'Truth with triumph'

Law | A possible landmark Supreme Court case on the Ten Commandments is another level in Mathew Staver's step-by-step approach to win back lost religious liberties

Issue: "Yasser Arafat: In memoriam," Nov. 20, 2004

When Mongan Nyman and her classmates exchanged Halloween candy in October 2000, Morgan's included messages like "Costumes are cool but heaven is awesome!" But Robert Davidovich, principal of Cushing Elementary School in Delafield, Wis., said the second-grader's holiday messages violated the separation of church and state.

Then he made Morgan go to each classmate and take the candy back.

That afternoon, she got off the school bus crying, her mother said. She cried all night, too, once becoming so upset she threw up.

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Three months later came Valentine's Day, and Mr. Davidovich refused to let Morgan pass out cards with sayings like "Jesus loves you." This time, her parents, Jeff and Shanon Stockhausen, called attorney Mathew Staver.

Mr. Staver, head of Liberty Counsel, a religious-liberty law firm in Orlando, Fla., filed suit in March 2001, charging that the school district had violated Morgan's rights to free speech and free exercise of religion. It took just weeks for the district to settle out of court. That April, the district changed its policy to allow students to express their religious beliefs on campus, and publicly apologized to Morgan in the Milwaukee Journal Sentinel.

On Valentine's Day 2002, Mr. Staver received a religious card from Morgan-and so did every member of her third-grade class.

A grade-school fracas over Valentines and Halloween candy may seem an oddball case for any constitutional lawyer who hopes to be taken seriously. But liberal civil-rights groups, including the ACLU, have learned to take Mat Staver very seriously. His Liberty Counsel files bulge with victories, and his win-loss record is a liberal's bad dream. Liberty Counsel wins more than eight in 10 of its cases, and it now has one headed to the U.S. Supreme Court. Mr. Staver in February will argue before the high court McCreary County, Kentucky vs. ACLU of Kentucky. At issue: whether public displays of the Ten Commandments violate the Constitution. The usual opponent is, of course, the ACLU.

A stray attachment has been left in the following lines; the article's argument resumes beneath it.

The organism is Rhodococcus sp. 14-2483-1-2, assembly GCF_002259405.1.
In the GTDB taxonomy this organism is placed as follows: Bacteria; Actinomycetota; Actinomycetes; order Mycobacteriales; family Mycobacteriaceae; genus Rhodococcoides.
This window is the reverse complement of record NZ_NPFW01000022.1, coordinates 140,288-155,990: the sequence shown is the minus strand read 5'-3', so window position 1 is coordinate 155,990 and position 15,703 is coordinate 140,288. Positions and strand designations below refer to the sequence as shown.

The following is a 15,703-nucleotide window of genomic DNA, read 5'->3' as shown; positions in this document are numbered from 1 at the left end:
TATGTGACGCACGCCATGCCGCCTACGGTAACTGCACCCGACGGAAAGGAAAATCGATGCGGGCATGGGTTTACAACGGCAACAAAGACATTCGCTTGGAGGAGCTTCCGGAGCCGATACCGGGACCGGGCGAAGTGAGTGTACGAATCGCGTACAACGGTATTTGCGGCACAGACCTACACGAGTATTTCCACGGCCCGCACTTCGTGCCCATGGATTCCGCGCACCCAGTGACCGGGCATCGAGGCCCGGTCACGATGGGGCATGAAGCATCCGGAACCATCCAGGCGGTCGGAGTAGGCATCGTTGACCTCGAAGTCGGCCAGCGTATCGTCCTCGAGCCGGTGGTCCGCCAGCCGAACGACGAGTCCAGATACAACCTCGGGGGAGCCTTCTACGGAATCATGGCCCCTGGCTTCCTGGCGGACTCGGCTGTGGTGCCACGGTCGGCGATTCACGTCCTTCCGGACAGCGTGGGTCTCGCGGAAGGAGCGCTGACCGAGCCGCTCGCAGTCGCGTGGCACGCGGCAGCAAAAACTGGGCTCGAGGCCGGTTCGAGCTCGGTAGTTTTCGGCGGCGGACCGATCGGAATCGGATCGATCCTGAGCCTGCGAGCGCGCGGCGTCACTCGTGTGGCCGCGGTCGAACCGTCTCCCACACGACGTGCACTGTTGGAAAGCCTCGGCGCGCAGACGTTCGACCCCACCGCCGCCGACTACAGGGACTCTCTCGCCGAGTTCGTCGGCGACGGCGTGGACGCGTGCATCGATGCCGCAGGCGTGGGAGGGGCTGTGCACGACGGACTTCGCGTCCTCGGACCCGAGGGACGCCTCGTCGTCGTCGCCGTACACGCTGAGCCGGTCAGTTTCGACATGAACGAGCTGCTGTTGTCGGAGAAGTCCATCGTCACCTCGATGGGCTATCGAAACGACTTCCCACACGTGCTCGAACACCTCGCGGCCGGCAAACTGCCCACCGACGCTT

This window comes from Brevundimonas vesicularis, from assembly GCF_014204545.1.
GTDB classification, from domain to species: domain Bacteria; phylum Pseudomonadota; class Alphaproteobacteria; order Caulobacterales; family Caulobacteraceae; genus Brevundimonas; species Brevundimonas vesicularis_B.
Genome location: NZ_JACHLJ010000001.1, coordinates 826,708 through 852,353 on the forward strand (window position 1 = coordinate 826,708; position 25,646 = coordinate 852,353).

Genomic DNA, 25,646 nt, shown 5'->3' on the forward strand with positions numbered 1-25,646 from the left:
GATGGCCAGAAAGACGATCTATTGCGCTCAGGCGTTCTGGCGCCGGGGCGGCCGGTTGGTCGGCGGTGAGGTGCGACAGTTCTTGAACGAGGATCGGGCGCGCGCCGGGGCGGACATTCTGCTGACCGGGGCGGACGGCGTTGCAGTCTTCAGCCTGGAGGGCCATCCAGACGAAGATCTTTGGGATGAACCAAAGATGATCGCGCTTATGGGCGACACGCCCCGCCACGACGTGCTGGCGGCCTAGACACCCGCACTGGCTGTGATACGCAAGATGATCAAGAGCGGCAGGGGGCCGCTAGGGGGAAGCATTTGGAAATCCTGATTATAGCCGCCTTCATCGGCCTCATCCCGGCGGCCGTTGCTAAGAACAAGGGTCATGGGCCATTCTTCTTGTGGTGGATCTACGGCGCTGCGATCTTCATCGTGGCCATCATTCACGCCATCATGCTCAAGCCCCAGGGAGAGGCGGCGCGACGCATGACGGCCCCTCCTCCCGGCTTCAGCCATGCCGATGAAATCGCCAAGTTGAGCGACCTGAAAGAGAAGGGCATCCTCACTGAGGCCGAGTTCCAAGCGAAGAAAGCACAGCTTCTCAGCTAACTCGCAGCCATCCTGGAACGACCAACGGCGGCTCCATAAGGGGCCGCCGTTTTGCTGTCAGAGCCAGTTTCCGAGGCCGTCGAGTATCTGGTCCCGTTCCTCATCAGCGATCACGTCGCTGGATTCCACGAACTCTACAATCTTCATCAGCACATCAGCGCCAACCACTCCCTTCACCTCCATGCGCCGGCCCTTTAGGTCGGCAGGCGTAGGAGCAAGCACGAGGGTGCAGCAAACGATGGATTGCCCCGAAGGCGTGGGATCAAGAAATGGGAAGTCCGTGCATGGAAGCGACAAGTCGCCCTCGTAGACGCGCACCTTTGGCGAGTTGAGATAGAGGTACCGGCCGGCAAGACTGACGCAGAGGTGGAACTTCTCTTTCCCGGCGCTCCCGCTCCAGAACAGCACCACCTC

Like several of the other two dozen or so Commandments cases now inching through the civil courts, McCreary involves so-called "contextual" displays in the Kentucky counties of McCreary and Pulaski. In such displays the Commandments appear alongside other historic documents such as the Magna Carta and the U.S. Bill of Rights. Courts are sharply divided about the monuments: Currently, four federal circuit courts and one state Supreme Court say they're constitutional, while three federal circuit courts say they aren't.

McCreary marks the first time since 1980, when the high court purged the Commandments from public-school classrooms, that it will review the issue. And it is the first time the court will receive full briefs and hear oral arguments in a Ten Commandments case.

For Mr. Staver, the case is part of a case-by-case approach to winning back lost liberties. Take little Morgan Nyman's case, for example. To some lawyers, trivial stuff: small school, small town, not much press potential, and certainly no money in it. But to Mr. Staver, Morgan's suit was much more: a clear-cut case of religious discrimination that, if won, would not only right wrongs, but also lay another brick in the foundation he is building through Liberty Counsel.

"Our strategy is to regain lost religious liberties incrementally," Mr. Staver said. "You have to take the long view, select the right cases, make the right legal arguments, knowing where you are contextually in history."

Friends say this fits with Mr. Staver's personality. "Mat is extremely methodical," said Art Ally, Liberty Counsel board member and president of the Timothy Plan Family of Mutual Funds, who has known Mr. Staver for 15 years. "He is very intelligent, but he can apply that intelligence in the most thoroughly logical way. . . . There are a lot of intelligent people who couldn't come in out of the rain."

Mr. Staver says he became a Christian as a teenager. His father was an abusive alcoholic who left the family when Mat was only 2 years old. Left alone in Charlotte Harbor, Fla., to raise seven children, his mother worked three jobs to support them, often on Sundays. A professing Lutheran, she began attending a local Roman Catholic parish because it was the only church in town offering multiple service times.

"I was religious," Mr. Staver says of his early years, "but in retrospect I would not say I was a Christian." He became one at age 18 when evangelist Art Swenson arrived in Charlotte Harbor to preach a series of sermons on end-times prophecy. "It was the first time any organized religion had ever emphasized the Bible to me," Mr. Staver remembers. During five weeks of marathon preaching, he only missed one night, and finally professed faith in Christ.


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